It's the first hat tip of 2023 to Stephen Abram (and I know it won't be the last). I think one of the greatest side benefits of the current fascination ChatGPT is the deeper dive we're getting into the transparency of AI. This paper by Catherine Gao, Frederick Howard, Nikolay Markov, Emma Dyer, Siddhi Ramesh, Yuan Luo and Alexander Pearson sets as its background, "Large language models such as ChatGPT can produce increasingly realistic text, with unknown information on the accuracy and integrity of using these models in scientific writing." The authors conclusion? "ChatGPT writes believable scientific abstracts, though with completely generated data. These are original without any plagiarism detected but are often identifiable using an AI output detector and skeptical human reviewers. Abstract evaluation for journals and medical conferences must adapt policy and practice to maintain rigorous scientific standards; we suggest inclusion of AI output detectors in the editorial process and clear disclosure if these technologies are used. The boundaries of ethical and acceptable use of large language models to help scientific writing remain to be determined." Read more at info docket: New Preprint: "Comparing Scientific Abstracts Generated by ChatGPT to Original Abstracts Using an Artificial Intelligence Output Detector, Plagiarism Detector, and Blinded Human Reviewers"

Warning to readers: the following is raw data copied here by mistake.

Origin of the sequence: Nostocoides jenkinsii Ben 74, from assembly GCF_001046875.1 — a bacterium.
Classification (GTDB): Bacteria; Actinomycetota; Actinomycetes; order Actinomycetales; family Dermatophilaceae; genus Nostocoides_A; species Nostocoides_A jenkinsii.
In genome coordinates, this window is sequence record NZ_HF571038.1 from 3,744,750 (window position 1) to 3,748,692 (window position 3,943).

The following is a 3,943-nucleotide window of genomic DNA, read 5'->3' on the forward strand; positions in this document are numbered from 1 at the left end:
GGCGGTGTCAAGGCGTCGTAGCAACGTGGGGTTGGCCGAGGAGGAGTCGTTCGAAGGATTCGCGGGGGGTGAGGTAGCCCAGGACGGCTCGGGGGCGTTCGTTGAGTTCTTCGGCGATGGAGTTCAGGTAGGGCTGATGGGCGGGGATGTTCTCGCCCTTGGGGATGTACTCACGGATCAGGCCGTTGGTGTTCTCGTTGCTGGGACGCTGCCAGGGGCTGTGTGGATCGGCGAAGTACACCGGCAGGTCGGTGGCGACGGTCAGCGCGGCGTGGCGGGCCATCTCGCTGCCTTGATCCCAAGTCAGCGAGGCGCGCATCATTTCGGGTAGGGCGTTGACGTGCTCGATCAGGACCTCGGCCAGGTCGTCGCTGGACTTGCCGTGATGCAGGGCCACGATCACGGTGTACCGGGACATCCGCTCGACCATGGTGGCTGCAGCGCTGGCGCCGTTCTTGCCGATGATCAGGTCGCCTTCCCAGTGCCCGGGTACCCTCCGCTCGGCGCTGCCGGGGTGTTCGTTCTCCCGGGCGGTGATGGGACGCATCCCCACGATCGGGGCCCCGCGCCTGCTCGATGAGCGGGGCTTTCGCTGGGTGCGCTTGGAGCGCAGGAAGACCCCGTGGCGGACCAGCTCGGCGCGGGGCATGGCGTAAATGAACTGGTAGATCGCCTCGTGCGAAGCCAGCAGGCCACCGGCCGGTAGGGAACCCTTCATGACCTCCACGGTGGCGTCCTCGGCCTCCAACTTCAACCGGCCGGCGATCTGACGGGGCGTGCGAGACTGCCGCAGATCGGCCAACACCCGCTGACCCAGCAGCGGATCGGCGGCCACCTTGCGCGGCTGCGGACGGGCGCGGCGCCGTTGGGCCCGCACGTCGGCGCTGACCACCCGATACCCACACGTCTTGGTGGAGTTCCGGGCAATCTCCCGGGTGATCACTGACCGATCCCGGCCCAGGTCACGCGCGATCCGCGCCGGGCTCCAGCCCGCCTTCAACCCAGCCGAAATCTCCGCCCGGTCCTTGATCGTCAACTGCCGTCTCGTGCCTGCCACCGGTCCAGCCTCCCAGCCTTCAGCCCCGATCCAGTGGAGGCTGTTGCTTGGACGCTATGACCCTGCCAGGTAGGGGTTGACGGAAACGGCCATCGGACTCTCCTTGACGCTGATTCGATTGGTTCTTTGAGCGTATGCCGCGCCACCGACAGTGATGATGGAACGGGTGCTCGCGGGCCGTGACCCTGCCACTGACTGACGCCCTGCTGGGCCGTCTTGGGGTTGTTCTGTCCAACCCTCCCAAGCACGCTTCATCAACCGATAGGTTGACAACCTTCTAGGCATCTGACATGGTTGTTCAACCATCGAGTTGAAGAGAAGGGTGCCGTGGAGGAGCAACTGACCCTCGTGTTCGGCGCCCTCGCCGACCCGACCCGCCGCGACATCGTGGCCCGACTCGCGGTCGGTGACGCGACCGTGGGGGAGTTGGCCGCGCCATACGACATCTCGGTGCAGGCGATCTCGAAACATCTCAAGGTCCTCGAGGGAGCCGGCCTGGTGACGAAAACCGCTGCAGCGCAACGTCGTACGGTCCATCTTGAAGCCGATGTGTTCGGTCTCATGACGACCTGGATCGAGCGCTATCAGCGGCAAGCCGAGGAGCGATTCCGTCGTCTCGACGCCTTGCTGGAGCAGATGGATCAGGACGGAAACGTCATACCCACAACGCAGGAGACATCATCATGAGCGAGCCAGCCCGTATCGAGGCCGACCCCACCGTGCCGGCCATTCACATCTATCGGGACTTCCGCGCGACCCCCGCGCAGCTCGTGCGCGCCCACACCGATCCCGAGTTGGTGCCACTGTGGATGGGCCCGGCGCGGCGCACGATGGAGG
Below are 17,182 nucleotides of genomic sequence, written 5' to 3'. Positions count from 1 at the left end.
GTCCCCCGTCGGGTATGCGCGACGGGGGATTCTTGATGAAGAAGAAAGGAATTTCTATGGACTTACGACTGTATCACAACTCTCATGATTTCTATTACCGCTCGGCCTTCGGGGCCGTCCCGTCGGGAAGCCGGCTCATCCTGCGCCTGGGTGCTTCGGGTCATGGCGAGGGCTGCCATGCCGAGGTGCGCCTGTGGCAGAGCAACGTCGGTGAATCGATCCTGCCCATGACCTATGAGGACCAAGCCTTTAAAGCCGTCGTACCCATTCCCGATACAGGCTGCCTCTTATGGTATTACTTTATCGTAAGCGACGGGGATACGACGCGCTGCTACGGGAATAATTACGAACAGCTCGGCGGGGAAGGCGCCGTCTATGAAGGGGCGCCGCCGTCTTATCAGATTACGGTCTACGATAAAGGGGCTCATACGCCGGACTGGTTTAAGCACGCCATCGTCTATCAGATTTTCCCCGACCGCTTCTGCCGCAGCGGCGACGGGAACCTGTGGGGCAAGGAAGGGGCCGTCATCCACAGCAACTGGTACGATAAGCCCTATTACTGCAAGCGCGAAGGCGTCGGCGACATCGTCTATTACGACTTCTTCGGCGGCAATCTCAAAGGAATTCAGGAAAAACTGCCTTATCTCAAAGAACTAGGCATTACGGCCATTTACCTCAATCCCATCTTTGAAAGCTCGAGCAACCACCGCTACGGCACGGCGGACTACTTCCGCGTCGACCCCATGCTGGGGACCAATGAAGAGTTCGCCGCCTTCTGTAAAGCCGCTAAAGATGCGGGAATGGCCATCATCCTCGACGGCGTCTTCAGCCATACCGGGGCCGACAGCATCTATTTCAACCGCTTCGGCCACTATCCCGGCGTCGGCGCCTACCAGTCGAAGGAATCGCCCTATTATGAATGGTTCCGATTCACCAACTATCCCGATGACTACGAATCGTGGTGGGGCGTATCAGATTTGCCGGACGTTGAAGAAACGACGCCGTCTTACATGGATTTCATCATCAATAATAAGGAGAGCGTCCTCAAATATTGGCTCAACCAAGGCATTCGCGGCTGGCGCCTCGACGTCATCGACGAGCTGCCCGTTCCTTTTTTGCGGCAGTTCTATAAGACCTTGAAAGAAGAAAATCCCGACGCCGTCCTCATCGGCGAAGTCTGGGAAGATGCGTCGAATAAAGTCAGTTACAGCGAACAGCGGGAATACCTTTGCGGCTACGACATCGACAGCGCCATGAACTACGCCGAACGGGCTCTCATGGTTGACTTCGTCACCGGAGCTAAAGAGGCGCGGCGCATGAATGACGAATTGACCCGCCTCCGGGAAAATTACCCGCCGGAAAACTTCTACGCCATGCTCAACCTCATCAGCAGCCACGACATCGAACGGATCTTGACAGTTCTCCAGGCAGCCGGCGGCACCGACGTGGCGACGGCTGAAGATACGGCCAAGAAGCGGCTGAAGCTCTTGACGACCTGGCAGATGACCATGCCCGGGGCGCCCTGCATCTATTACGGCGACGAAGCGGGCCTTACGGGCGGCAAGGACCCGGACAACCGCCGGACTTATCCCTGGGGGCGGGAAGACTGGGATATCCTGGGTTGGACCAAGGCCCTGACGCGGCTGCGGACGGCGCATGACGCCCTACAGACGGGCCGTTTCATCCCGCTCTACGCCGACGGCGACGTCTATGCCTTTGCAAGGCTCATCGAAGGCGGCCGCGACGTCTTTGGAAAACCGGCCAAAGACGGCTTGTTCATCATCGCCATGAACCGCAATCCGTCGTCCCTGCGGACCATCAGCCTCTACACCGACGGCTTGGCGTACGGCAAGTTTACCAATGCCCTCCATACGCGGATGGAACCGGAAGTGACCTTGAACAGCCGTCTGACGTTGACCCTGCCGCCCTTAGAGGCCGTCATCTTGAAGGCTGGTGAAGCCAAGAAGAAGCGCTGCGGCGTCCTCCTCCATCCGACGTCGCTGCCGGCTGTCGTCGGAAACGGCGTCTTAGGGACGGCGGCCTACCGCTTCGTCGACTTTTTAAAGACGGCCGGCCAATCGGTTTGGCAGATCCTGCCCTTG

Published January 3, 2023.